The Central Board of Secondary Education (CBSE) is, at present, not thinking of granting permission for schools in India to follow the CBSE International Curriculum.

“It will take at least another three years,” CBSE Chairman Vineet Joshi told The Hindu. He was here to inaugurate the SSVM World School.

Recently, the board introduced the CBSEI syllabus in West and South Asia on an experimental basis in about 30 schools. “In the current academic year, the Board has introduced it for classes I and IX. Next year, it will extend the same to classes II, VI, VII and X,” he said. The complete rollout would take three years.

“Only thereafter will CBSE take a call on offering the international syllabus to schools within the country.” He admitted that schools in India had started making the demand.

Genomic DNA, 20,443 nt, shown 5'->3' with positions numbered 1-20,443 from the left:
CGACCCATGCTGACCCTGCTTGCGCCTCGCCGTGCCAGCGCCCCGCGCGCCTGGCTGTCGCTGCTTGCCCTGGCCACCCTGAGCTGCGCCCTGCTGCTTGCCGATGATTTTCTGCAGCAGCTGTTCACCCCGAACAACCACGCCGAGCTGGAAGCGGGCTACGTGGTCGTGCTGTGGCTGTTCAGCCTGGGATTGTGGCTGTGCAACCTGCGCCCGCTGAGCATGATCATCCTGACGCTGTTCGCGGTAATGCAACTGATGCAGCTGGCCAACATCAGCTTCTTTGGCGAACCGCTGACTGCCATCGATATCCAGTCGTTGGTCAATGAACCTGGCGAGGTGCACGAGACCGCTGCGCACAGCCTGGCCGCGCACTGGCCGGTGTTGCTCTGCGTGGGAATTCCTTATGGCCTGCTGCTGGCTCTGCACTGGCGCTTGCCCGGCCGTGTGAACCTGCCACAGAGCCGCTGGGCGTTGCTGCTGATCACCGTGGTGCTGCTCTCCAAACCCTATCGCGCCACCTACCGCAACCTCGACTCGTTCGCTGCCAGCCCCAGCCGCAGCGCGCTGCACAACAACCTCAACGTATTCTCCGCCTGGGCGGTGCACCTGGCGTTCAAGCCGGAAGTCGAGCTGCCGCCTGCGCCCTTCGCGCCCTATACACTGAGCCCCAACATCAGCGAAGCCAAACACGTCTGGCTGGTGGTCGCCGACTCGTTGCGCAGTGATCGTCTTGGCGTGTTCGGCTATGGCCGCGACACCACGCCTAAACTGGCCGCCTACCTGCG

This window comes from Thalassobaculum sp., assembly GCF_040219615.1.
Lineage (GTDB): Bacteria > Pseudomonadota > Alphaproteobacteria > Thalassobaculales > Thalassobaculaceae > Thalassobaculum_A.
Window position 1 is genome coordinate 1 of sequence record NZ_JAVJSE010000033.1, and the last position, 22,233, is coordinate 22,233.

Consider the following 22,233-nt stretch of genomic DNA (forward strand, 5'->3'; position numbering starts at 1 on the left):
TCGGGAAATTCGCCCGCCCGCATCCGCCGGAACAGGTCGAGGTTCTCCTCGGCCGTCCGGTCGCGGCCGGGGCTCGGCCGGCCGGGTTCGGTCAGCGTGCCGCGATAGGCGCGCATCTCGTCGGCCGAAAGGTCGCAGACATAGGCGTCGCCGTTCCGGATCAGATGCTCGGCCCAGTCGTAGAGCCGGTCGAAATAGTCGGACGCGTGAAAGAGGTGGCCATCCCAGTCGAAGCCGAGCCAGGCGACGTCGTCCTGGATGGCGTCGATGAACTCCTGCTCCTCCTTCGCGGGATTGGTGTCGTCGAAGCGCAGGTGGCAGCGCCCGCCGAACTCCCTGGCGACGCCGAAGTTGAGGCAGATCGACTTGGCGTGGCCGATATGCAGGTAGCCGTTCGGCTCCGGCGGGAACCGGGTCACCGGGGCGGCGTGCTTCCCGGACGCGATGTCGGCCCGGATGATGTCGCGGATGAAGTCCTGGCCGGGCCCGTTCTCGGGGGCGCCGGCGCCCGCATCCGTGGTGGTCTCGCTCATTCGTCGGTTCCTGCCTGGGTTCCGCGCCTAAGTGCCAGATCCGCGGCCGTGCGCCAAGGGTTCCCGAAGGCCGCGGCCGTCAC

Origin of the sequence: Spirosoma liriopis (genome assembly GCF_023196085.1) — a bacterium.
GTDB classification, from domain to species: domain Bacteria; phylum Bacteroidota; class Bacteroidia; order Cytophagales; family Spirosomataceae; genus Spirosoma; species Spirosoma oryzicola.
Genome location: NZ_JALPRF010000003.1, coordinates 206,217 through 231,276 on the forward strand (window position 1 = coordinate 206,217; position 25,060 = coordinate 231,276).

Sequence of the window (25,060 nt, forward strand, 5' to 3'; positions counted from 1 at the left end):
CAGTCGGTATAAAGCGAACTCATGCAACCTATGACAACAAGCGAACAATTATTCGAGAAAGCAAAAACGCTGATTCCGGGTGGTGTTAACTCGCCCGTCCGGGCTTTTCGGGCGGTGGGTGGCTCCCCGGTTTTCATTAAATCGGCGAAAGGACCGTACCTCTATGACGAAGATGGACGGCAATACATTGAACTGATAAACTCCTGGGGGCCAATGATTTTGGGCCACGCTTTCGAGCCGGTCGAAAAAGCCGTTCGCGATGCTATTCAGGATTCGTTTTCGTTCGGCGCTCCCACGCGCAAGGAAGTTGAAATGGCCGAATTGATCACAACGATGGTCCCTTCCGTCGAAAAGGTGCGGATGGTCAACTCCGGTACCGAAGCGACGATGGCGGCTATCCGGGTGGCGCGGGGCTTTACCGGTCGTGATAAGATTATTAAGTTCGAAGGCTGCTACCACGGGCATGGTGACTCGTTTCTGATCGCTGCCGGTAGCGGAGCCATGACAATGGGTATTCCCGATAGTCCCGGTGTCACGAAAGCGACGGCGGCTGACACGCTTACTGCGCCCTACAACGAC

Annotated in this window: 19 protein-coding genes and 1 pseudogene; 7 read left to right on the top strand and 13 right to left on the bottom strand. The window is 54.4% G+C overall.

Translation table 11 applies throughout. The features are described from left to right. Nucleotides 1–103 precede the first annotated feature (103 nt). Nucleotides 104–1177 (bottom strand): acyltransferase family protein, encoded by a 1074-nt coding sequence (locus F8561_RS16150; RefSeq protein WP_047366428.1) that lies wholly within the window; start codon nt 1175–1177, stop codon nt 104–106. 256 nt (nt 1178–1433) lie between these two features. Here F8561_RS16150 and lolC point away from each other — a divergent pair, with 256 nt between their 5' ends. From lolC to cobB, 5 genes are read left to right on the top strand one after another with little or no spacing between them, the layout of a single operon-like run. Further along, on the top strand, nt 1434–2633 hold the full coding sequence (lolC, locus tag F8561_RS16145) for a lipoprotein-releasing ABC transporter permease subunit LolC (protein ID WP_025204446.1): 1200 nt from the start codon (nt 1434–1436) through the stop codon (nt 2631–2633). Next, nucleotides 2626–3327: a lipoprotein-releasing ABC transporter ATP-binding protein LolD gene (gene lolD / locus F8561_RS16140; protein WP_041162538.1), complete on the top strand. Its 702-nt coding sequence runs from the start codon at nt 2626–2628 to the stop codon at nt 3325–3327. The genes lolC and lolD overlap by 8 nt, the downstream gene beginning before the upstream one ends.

Explaining the reason for introducing the syllabus, he said the Board, following feedback from parents and academics, realised that there was no point in offering Indian geography or other social subjects to students in Oman or Singapore. In the absence of local content, the students found it difficult to interact with society there.

“Based on suggestions, the Board allowed flexibility in social science subjects while retaining Maths and Science,” Mr. Joshi said.

Referring to the CBSE's decision to make optional the Class X examination, Mr. Joshi said a Continuous Comprehensive Evaluation (CCE) system had been evolved to assess the all-round performance of students. “Not only writing, their [students'] reading, analytical and application skills will be tested. Extra-curricular activities will also have a weightage. This is because schools have to ensure holistic development of a student. The purpose of making optional the exam is also to broaden the purpose of education. Not confine it to examination and score alone.”

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